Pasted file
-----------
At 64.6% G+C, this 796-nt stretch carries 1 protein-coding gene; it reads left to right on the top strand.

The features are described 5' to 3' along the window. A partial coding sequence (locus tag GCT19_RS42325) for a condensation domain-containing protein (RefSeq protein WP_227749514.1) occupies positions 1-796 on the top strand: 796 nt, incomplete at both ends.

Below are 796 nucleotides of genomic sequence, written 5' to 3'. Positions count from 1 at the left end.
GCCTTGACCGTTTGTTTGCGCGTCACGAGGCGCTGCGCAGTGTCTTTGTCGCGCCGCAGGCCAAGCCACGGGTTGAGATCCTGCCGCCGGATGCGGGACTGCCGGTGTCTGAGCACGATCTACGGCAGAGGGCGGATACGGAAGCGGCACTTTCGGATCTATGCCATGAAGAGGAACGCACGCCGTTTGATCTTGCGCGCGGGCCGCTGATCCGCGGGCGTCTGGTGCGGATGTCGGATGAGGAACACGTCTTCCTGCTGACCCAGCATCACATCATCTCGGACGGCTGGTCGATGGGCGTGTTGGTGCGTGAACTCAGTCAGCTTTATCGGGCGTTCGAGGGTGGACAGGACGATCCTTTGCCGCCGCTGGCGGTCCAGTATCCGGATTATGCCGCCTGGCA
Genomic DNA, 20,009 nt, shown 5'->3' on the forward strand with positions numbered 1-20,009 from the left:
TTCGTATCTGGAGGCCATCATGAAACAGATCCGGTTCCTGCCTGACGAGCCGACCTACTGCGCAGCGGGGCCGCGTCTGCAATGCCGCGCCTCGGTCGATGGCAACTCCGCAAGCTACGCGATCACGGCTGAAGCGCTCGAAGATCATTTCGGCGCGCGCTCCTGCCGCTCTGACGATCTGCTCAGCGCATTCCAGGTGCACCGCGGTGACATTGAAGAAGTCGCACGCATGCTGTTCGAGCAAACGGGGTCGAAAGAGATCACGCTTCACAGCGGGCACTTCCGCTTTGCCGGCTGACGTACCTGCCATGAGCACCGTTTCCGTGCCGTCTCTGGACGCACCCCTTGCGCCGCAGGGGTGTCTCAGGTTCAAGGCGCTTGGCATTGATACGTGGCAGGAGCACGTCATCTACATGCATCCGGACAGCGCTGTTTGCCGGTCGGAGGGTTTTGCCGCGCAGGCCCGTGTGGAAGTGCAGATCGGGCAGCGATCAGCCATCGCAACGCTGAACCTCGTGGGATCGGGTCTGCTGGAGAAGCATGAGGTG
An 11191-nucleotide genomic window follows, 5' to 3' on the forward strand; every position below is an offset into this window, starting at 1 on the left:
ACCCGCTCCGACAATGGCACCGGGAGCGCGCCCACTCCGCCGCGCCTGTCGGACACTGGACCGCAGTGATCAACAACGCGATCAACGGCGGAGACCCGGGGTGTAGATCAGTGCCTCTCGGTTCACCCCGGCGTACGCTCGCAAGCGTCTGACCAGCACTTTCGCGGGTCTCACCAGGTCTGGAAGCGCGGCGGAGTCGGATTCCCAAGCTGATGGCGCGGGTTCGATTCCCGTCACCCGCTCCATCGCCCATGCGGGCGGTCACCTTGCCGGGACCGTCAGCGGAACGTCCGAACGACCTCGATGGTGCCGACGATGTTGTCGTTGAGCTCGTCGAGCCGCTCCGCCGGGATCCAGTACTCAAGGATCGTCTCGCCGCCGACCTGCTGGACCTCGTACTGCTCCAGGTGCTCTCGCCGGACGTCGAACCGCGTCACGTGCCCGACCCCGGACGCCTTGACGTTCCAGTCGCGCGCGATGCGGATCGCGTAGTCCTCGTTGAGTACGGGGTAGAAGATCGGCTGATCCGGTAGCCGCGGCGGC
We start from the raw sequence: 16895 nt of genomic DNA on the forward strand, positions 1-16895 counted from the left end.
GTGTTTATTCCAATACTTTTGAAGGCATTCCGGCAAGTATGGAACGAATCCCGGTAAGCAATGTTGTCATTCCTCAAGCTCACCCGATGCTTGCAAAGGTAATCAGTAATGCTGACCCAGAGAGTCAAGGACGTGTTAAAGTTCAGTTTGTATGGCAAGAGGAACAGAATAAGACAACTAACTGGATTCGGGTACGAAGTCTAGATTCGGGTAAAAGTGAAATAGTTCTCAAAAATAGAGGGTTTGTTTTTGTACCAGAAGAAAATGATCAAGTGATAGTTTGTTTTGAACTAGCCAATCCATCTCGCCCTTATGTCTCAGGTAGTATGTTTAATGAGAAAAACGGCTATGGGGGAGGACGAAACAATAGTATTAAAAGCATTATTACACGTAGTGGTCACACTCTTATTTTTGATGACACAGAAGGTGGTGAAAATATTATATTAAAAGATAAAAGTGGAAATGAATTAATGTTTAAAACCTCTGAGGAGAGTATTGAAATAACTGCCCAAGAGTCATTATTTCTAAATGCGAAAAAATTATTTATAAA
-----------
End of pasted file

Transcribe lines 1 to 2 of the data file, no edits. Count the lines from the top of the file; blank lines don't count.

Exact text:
At 64.6% G+C, this 796-nt stretch carries 1 protein-coding gene; it reads left to right on the top strand.

The features are described 5' to 3' along the window. A partial coding sequence (locus tag GCT19_RS42325) for a condensation domain-containing protein (RefSeq protein WP_227749514.1) occupies positions 1-796 on the top strand: 796 nt, incomplete at both ends.